Tracking dynamics of freshwater and marine water mixing using satellite and flyover thermal imaging combined with in-situ sensing
McCaul, Margaret and Barland, Jack and McNamara, Eoghan and McCluskey, Peter and Cahalane, Conor and McCarthy, Tim and Diamond, Dermot (2016) Tracking dynamics of freshwater and marine water mixing using satellite and flyover thermal imaging combined with in-situ sensing. In: Innovation in Environmental Monitoring, 21-22 Sept 2016, University of York, York, UK.
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The move towards services based on so-called ‘big data’ is already (and will increasingly) having a profound impact on almost every aspect of modern society. The environmental sector will be a major contributor to these changes, based on multi-modal information obtained from numerous sources. Critical to the creation of new services and related industries that will emerge from these trends will be access to high quality data that is essential for informed and accurate decision-making across agriculture and land use, optimised food production, management of water bodies, prediction of major climatic events (e.g. flooding, droughts) and organisation of their subsequent management.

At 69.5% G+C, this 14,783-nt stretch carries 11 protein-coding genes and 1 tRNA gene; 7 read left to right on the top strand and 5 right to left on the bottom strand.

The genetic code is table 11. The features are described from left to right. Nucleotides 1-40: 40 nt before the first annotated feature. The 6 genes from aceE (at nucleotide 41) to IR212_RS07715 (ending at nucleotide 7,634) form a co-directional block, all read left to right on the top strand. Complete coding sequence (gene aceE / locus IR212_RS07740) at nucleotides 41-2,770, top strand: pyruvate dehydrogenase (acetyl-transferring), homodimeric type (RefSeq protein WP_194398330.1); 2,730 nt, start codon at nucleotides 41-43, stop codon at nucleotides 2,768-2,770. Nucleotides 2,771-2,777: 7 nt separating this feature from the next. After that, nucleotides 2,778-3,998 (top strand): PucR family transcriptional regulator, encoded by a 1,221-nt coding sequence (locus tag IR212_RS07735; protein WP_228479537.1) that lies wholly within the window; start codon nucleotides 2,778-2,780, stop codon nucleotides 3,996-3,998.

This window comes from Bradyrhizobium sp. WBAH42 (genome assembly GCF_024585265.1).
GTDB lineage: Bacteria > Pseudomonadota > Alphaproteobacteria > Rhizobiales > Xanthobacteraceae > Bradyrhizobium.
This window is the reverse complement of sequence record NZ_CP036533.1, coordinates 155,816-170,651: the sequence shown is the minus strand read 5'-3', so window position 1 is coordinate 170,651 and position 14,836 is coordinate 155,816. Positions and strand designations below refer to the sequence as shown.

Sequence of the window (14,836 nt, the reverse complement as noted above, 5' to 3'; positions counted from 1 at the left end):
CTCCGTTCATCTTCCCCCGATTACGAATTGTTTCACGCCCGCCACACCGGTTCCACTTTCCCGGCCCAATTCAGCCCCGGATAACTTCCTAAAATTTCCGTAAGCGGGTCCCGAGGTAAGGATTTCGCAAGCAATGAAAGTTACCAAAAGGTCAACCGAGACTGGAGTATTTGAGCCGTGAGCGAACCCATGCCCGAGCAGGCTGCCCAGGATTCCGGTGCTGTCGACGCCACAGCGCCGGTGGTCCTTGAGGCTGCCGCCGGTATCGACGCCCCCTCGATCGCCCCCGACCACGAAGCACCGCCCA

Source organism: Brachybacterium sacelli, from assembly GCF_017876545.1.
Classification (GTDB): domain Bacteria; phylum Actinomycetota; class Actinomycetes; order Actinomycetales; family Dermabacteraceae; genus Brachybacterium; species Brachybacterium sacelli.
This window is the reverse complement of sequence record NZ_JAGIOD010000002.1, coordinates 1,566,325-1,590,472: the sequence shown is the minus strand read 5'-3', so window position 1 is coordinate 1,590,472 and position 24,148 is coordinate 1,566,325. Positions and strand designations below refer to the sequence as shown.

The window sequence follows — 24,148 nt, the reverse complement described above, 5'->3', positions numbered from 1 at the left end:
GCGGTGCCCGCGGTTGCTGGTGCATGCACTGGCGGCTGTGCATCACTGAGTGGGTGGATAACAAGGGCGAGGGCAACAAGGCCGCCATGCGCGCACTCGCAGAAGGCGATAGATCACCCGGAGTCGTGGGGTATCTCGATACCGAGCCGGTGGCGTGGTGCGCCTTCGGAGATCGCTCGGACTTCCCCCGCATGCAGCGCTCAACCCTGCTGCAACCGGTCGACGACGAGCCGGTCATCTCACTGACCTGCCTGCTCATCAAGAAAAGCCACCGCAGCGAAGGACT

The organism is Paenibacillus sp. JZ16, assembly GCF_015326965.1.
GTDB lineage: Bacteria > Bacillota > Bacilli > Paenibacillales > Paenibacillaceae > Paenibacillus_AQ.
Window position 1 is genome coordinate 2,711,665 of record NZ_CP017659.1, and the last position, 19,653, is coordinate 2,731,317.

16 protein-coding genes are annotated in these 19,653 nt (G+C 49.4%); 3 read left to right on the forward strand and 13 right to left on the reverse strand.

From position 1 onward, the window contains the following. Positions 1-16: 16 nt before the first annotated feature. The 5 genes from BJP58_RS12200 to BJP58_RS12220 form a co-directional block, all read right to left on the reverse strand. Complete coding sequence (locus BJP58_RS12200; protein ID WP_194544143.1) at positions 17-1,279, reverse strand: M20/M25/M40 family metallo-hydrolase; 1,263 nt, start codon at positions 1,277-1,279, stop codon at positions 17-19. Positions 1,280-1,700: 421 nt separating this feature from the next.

Two major sources of environmental information will be via remote sensing using satellite and flyovers (including drones), and in-situ distributed monitoring using sensor networks. In this paper, I will discuss the strengths and weaknesses of remote and in-situ sensing, and show how many of the weaknesses of each can be overcome by pooling the information from both sources, as this will enable the creation of a much more complete and robust picture of environmental status over time. Issues related to long-term in-situ chemical and biosensing will be discussed, along with the potential use of surrogate measurements (e.g. temperature) to track changes in the status of local chemistry/biology.
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